The U.S. Small Business Administration is back in business after going dark during the 16-day government shutdown.
The SBA fuels the engines of many small and diverse business across the U.S. The federal agency oversees billions of dollars in small business loans and grants annual, offers business growth training and resources, and administers certification programs for small and diverse businesses.
During the government shutdown, most functions of the SBA were shut down. Only programs related to disaster recovery remained open, and more than 60 percent of the agency’s 3,500 workers were furloughed.
How did the shutdown effect small businesses?
Sixteen days might not seem like a long time, but in this fast-paced, globally competitive business world it can be an eternity.
When the SBA returned to business after the government shutdown, more than $140 million in loan applications were waiting for workers in the SBA’s most popular loan program alone. The 7(a) program funds small business expansion with the federal government taking on some of the default risk.
The Washington Post reported that many small businesses were in limbo during the shutdown. Contracts were cancelled or put on hold, and workers were furloughed, while Washington D.C. politicians bickered over spending.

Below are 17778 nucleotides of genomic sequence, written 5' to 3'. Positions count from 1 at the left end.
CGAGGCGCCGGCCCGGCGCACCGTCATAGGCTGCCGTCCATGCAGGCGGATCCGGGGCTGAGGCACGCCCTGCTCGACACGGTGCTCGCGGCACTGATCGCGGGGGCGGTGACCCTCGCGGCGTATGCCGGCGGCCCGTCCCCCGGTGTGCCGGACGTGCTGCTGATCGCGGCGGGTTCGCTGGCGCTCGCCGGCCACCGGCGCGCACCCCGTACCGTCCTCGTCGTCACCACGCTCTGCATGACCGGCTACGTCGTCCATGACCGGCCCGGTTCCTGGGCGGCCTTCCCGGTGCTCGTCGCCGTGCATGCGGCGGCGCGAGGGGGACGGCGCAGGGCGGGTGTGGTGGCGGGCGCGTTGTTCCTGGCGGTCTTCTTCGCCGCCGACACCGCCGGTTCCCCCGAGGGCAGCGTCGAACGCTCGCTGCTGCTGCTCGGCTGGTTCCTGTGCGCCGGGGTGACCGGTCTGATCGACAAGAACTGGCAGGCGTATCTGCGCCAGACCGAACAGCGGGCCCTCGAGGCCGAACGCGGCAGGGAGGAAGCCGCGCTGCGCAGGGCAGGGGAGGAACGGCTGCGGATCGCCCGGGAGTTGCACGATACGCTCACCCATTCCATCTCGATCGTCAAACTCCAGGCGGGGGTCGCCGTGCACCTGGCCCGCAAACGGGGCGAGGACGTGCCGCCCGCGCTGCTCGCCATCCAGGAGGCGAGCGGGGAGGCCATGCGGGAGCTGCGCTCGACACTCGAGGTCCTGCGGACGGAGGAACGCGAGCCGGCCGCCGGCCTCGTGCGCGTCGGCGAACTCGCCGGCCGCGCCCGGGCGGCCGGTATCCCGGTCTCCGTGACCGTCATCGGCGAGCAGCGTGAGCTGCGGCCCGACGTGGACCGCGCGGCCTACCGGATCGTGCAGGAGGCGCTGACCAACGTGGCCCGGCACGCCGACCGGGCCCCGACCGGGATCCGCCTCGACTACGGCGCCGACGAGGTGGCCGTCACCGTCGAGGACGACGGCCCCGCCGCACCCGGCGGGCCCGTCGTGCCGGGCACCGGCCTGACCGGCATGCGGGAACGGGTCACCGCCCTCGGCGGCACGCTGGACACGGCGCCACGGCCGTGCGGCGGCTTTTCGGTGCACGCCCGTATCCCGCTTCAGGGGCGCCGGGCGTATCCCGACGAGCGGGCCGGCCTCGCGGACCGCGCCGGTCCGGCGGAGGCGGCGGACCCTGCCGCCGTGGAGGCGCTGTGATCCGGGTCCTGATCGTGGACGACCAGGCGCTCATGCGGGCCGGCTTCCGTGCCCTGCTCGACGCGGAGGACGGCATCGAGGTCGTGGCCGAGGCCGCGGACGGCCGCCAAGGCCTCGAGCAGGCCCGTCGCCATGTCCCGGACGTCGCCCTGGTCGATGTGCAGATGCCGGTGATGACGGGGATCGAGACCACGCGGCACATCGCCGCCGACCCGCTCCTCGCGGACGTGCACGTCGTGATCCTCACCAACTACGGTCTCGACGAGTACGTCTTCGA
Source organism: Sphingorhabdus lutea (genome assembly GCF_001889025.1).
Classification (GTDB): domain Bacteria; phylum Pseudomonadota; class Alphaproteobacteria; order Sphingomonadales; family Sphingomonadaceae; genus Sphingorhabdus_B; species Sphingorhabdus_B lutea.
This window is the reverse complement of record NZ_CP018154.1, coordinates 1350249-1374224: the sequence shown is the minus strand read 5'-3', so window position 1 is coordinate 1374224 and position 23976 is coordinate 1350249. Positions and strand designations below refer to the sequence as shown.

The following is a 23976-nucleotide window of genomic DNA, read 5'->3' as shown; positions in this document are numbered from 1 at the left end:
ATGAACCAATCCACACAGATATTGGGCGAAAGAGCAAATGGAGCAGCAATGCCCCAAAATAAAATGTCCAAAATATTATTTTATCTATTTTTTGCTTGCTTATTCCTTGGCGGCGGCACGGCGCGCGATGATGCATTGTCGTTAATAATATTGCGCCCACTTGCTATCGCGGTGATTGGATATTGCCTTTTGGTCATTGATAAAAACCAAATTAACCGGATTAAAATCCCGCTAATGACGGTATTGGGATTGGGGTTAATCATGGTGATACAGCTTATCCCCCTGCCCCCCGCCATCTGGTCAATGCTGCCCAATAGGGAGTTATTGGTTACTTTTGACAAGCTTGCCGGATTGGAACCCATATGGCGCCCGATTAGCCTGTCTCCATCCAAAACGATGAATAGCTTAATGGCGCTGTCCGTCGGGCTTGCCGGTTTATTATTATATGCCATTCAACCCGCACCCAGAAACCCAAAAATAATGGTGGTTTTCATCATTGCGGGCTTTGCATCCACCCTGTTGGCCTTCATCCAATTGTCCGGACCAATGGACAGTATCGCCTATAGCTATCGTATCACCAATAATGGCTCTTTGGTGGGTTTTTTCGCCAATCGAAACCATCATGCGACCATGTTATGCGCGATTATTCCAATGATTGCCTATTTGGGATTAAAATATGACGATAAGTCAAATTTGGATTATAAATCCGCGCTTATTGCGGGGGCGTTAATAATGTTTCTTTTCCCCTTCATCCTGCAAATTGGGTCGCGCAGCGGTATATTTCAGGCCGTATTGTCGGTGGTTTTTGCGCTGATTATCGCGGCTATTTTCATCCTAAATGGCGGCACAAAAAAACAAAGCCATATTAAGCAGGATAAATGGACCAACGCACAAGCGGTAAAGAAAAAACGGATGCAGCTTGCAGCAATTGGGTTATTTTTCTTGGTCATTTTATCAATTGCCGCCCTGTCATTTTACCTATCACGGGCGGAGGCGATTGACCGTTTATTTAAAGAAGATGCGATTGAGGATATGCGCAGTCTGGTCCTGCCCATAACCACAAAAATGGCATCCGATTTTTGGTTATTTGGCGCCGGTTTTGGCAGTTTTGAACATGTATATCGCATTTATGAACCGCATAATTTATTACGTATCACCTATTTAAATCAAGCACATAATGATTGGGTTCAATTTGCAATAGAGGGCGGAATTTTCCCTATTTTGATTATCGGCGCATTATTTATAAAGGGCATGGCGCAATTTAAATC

What happens now?
The SBA re-opened on Thursday, including 68 regional offices across the country. Acting SBA Administrator Jeanne Hulit blogged that “things may take a little time to get back up and running, our Agency is committed to helping small businesses continue to be the economic engine of this economy and are working hard to resume normal operation of our programs.”
Unfortunately, there’s no assurance that businesses won’t face another shutdown as early as next year. The deal over raising the federal debt limit, which reopened the government didn’t address wider disagreement in Washington over spending. The current agreement lifts the debt ceiling until Feb. 7, 2014. Let’s hope Washington remains open for business.
Web-based service ConnXus, based in Mason, Ohio, helps corporations locate, evaluate and engage small, woman- and minority-owned businesses. A fully-integrated solution, ConnXus provides corporations with a host of services including Targeted diverse supplier outreach, Tier 1 & Tier 2 diversity spend reporting and supplier registration portals. For more information, go to www.ConnXus.com. Also, connect via Facebook and on Twitter.